November 17, 2022

Computing science professor Matthew Amy is appointed a Tier 2 CRC in Quantum Computing. Professor Amy’s research aims to understand and ultimately access the real-world computational capabilities and applications of quantum computers.

Quantum computers are computers which operate according to the physical laws of quantum mechanics. On a theoretical level, quantum computation promises to solve certain problems exponentially faster than the best known classical methods, with applications from breaking conventional cryptography to the simulation and discovery of new materials, drugs, and processes for fighting climate change.

A canonical first real-world application is the simulation of nitrogenase, an enzyme involved in the process of nitrogen fixation needed for fertilizer production and which has resisted simulation even with modern super-computers. Advances in nitrogen and carbon fixation would have deep impacts on our ability to fight climate change --- nitrogen fixation alone accounts for up to 3% of the total CO2 emissions and 1% of the energy used worldwide.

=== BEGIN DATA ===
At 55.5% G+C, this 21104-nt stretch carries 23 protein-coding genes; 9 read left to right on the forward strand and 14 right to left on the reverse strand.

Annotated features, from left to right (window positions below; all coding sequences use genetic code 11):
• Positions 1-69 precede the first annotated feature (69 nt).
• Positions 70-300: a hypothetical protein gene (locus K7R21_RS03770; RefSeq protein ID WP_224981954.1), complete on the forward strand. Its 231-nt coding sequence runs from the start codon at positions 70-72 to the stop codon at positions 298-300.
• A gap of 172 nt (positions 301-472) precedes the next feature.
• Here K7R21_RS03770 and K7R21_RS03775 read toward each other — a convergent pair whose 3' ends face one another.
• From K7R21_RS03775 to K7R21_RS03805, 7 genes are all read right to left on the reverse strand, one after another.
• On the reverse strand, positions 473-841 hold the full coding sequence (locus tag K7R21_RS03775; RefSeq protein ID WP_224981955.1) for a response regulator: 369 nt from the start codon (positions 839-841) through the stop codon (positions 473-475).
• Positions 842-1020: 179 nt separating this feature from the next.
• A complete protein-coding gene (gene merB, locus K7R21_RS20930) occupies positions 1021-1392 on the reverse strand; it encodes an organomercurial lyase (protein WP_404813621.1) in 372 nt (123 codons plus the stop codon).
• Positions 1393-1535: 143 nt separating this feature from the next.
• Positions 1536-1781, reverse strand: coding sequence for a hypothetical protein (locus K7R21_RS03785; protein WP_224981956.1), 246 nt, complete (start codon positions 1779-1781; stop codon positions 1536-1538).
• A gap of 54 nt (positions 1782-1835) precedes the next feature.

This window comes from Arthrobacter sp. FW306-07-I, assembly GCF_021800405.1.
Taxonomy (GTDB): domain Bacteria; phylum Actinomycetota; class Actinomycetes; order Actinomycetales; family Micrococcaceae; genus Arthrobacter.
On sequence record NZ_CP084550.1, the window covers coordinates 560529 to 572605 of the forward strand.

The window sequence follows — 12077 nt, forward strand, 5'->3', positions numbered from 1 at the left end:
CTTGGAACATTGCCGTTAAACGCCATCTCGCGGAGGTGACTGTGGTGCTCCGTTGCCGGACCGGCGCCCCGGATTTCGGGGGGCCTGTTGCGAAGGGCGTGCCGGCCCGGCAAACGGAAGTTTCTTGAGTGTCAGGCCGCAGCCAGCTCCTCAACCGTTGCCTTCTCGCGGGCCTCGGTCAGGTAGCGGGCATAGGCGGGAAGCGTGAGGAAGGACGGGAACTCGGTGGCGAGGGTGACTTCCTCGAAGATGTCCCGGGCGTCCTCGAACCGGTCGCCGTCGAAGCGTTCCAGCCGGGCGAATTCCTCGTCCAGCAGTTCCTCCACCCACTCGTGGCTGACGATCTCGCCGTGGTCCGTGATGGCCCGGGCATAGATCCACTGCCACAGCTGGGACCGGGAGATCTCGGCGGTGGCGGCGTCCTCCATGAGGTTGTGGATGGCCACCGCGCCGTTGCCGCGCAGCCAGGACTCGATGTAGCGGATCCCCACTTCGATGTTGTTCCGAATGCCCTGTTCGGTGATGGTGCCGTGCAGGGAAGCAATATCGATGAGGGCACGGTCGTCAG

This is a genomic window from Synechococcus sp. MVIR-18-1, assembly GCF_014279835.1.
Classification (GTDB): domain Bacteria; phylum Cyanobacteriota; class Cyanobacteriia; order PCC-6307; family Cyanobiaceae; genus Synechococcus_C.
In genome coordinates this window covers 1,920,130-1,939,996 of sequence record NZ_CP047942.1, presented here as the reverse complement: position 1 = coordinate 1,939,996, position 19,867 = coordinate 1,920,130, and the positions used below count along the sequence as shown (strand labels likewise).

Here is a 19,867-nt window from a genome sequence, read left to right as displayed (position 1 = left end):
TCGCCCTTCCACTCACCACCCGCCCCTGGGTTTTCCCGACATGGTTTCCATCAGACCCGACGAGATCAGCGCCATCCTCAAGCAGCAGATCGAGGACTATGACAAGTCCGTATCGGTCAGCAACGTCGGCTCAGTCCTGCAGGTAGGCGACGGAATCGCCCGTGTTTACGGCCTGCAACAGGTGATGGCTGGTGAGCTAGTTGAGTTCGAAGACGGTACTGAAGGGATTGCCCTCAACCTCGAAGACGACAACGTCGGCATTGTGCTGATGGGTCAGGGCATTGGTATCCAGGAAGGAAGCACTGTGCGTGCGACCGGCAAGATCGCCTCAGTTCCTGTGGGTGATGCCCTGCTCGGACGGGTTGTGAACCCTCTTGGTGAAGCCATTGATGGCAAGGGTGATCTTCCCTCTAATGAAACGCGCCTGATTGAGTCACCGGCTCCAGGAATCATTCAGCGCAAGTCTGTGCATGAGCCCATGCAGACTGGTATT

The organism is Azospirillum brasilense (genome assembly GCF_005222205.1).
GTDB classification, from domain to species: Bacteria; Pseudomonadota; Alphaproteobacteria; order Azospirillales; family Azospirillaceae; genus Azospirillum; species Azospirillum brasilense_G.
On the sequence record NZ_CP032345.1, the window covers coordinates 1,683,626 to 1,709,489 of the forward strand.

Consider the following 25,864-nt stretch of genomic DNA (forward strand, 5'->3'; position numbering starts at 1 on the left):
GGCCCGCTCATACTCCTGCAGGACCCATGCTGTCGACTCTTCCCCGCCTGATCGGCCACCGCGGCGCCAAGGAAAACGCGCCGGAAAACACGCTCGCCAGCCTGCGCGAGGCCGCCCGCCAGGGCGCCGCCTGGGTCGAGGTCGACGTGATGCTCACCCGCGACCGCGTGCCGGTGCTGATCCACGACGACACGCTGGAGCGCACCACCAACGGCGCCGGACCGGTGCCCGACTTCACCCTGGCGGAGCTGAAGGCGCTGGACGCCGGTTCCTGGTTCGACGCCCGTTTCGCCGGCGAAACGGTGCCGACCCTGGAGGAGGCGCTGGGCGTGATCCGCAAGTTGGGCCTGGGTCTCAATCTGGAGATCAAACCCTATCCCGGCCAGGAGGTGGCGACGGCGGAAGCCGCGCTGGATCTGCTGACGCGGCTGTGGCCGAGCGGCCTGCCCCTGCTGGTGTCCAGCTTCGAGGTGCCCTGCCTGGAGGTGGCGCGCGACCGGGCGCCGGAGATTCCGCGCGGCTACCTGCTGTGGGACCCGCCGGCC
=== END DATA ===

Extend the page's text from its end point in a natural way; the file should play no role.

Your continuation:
In practice, quantum computation involves a high degree of overhead necessary to operate them and maintain the system in an error-free state. Without careful accounting and reduction of the overheads involved through the process of quantum compilation, these overheads can diminish or potentially erase quantum computational advantages.

Professor Amy’s research focuses on the development of techniques for programming, compiling, and ultimately reducing the overheads of quantum programs.

In the short term, Amy’s research will allow scientists to experiment with, test and validate currently available quantum devices, as well as assess the computational advantages of future ones. In the long term, the lessons learned and techniques developed now will enable the programming and operation of large-scale, universal quantum computers.